Materials and methods
Two control groups (powder/liquid kit and capsule) were prepared from a light cured, resin modified glass ionomer cement (Riva Light Cure, SDI Limited, Australia) following the manufacturer dose and mixing recommendations. The hand mixed group was prepared with a powder-to-liquid mass ratio of 3.1:1. The capsule group was activated and mechanically mixed in an amalgamator for 10 s.
Braided polyethylene woven fibers ribbons (Construct™, Kerr, USA) were used as a reinforcement with and without pre-impregnation with flowable resin (Construct™, Kerr, USA) in a laminate construction ( Fig. 1 ) that may be quickly applied in a clinical setting. For the impregnated group, the cut ribbons of fibers were placed on a glass slab and using a spatula the fiber was saturated with resin on both sides. The impregnated fiber was kept away from light until it was incorporated with the RMGIC and the whole composite structure was cured as described below. Additional details on the RMGIC and the flowable resin can be found in Table 1 .
|Resin-modified glass-ionomer cement||Riva Light-Cure Powder/Liquid and Capsule (SDI Limited, Australia)||Liquid: polyacrylic acid, tartaric acid, HEMA; powder: fluoroaluminosilicate glass|
|Flowable resin||Construct™ (Kerr, USA)||a Filler (wt.%): 30–60; a Filler composition: glass, oxide, fumed silica; resin composition: bis-EMA, TEGDMA, light-cure initiators, and stabilizers|
For the flexural strength samples, the 1.0 mm wide fiber ribbons were cut into 25 mm lengths and placed at the base of a stainless steel split mold. The fiber ribbon was covered with the RMGIC capsule material to fill the mold. Compressive strength specimens were prepared with a 3 mm braided fiber ribbon. The fibers were stretched to 4 mm width and placed in the middle of the cylinder height between layers of RMGIC ( Fig. 1 ).
Discontinuous short glass fibers (S-2 glass® fibers, AGY, USA) with a diameter of 5 μm were cut by the manufacturer into a uniform length of 0.5 mm to create fibers with an aspect ratio of ∼100. Adding fibers to the capsules was trialed but did not allow for good mixing. So, instead the short fibers were hand mixed with the bulk powder/liquid kit formulation of the same RMGIC (Riva Light Cure, SDI Limited, Australia). The short fibers were treated in two different ways: (1) wetted with the mixing liquid from the RMGIC kit or (2) pre-impregnated with flowable resin (Construct™, Kerr, USA).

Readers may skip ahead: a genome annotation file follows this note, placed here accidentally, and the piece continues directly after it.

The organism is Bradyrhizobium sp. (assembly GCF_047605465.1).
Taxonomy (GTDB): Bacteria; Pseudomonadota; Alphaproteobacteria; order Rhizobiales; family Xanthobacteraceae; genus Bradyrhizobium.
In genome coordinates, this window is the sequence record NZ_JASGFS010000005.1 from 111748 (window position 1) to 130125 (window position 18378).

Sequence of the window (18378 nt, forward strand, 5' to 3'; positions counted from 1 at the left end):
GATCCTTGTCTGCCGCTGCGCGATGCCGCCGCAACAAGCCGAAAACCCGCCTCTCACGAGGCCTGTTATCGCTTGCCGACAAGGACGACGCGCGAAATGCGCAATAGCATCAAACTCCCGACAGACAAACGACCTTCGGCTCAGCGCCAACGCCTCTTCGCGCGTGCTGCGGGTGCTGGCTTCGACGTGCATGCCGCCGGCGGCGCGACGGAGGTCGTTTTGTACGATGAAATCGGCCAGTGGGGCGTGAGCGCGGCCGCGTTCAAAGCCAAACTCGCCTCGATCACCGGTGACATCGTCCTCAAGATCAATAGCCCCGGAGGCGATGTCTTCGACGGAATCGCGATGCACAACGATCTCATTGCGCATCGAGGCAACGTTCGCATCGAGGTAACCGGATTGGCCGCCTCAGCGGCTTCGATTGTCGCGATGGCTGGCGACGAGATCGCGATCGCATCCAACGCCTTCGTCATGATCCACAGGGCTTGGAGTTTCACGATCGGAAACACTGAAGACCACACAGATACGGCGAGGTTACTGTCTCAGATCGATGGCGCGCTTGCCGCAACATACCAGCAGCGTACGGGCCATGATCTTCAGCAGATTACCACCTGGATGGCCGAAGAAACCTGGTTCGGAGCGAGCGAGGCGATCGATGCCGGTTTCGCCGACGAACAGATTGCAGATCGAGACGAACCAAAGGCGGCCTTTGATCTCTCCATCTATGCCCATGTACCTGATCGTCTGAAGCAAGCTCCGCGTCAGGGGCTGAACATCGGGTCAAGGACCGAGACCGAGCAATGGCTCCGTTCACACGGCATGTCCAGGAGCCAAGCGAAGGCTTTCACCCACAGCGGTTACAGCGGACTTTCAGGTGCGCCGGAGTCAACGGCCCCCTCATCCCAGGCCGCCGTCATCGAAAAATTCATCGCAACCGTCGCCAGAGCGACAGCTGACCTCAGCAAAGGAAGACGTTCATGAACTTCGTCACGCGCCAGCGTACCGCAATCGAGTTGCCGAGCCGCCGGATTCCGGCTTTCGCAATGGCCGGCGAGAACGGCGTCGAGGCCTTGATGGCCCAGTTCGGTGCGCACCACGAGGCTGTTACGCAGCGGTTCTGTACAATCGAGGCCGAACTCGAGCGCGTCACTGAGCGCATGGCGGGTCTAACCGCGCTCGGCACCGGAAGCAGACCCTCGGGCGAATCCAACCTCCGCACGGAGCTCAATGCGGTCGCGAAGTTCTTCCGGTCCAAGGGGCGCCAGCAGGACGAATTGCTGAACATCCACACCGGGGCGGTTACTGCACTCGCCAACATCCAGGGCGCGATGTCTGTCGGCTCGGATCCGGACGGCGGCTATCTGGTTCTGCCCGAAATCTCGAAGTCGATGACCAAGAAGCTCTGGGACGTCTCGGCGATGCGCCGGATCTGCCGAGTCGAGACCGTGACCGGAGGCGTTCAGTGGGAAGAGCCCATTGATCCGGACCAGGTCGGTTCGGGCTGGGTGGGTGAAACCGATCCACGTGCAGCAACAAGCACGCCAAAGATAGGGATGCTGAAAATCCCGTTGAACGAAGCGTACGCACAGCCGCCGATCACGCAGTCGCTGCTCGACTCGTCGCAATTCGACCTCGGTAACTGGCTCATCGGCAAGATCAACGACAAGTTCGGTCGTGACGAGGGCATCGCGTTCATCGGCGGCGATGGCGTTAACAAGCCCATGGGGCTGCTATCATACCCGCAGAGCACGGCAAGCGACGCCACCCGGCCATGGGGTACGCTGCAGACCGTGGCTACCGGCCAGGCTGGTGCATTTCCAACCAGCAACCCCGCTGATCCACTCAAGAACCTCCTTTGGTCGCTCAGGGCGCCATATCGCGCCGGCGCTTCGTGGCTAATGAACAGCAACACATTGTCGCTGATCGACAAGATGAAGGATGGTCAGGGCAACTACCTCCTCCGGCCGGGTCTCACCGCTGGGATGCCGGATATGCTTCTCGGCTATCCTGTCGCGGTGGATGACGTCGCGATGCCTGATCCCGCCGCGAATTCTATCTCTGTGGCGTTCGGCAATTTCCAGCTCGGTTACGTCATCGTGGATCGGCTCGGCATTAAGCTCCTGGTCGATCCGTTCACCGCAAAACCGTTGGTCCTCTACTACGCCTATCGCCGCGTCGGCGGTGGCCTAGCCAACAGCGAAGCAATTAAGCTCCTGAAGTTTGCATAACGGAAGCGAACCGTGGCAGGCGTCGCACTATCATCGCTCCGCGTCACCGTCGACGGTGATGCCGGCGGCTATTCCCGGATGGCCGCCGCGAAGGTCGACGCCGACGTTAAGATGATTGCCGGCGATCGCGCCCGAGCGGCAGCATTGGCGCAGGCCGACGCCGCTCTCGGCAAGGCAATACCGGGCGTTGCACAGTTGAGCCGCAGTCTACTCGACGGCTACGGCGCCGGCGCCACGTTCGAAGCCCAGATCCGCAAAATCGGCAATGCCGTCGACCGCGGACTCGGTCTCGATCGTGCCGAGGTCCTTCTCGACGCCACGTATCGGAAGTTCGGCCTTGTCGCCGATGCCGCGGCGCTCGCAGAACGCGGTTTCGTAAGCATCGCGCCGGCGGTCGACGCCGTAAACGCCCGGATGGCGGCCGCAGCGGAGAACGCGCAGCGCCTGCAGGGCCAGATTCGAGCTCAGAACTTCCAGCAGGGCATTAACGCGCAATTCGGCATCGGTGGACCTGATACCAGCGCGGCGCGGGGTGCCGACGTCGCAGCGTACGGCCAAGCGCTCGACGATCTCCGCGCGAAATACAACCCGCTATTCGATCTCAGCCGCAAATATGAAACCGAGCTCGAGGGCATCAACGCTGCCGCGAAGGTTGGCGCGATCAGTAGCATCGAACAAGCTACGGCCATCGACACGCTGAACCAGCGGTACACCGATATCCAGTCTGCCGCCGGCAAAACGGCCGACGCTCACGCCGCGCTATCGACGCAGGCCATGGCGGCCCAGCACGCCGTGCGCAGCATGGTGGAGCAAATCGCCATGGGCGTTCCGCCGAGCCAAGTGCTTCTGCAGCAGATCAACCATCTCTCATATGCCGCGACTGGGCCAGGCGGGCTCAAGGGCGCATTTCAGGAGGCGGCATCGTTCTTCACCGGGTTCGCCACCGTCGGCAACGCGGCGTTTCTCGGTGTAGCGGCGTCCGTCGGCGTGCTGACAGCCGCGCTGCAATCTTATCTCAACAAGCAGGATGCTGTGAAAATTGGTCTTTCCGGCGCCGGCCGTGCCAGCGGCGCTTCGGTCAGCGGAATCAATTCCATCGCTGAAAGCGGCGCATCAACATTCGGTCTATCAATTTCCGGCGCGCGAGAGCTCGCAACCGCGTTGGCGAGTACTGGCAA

For the former group, the short fibers (5 vol.% = 25 mg) were wetted with two drops of the mixing liquid. For the latter group, the short fibers were placed on a glass slab and the fibers were saturated with 75 mg of flowable resin. Two doses of powder were dispensed onto the mixing pad with two drops of liquid. Half of the powder was mixed with the liquid for 15 s. Then the wetted fibers were added with the other half of the powder followed by another 15 s of hand mixing. The mixture was then placed in a stainless-steel split mold for curing.
For all groups, the mixed material was pressed flat in the mold with clear polymer strips and a glass slide. The beam specimens were light cured by three adjacent exposures of 20 s and the cylinder specimens were photoactivated for 20 s from each side of the split mold. All samples were light-cured in continuous mode with an irradiance of 1200 mW/cm 2 using a commercial light curing unit (Radii-Cal, SDI Limited, Australia). Any excess material at the mold edges was removed by polishing and a thin coating of petroleum jelly was applied to each sample, which is the typical clinical procedure. The samples were stored in deionized water at 37 °C for 24 h prior to mechanical testing. All subsequent mechanical tests were performed using a universal testing machine (Instron 4501, Instron Corp., USA) with a crosshead speed of 0.75 mm/min.
Flexural strength experiments were performed in general accordance with ISO standard 4049 [ ] using three-point bending with a support span distance of L = 20 mm. The unnotched flexural strength specimens ( n = 15 for each group) were loaded to fracture. The flexural strength values, FS , for the control samples and for the short fiber reinforced RMGIC were calculated according to [ ]:
where P was the load at the fracture point, L was the support span distance, b was the specimen width, and h was the specimen height. For the braided long fiber samples, the fibers were oriented parallel to the length and on the tension side of the bend beams ( Fig. 1 ). Due to the laminate nature of the beam samples, the flexural strength was calculated using the transformed section method [ ]. Using this method, a laminate of two materials with different elastic modulus can be transformed to an equivalent cross-sectional shape of homogeneous material, which in this case was chosen as the RMGIC. To obtain the transformed section, the effective beam width of the braided fiber layer was increased based on the modulus ratio according to:
where b’ was the transformed width and b was the actual width.
The modulus of elasticity of the RMGIC, E RMGIC, was calculated from the slope, α , of the linear elastic region of the load-displacement curves during the control sample flexural tests according to:
This procedure gave a value of E RMGIC = 7 GPa.
To obtain the modulus of elasticity for the braided fibers, E braid , five pre-impregnated fiber specimens of approximately 20 mm length were prepared for tension testing. The wetted fiber braids were pressed flat with a glass slide and light-cured by three adjacent exposures of 20 s. The braided fibers were tested in tension at a crosshead speed of 0.2 mm/min using a 150 N capacity load cell in a loading stage (MICROTEST 2 kN, Deben UK Ltd, UK). The loading stage was placed under an optical microscope to measure the sample displacements. E braid was determined according to: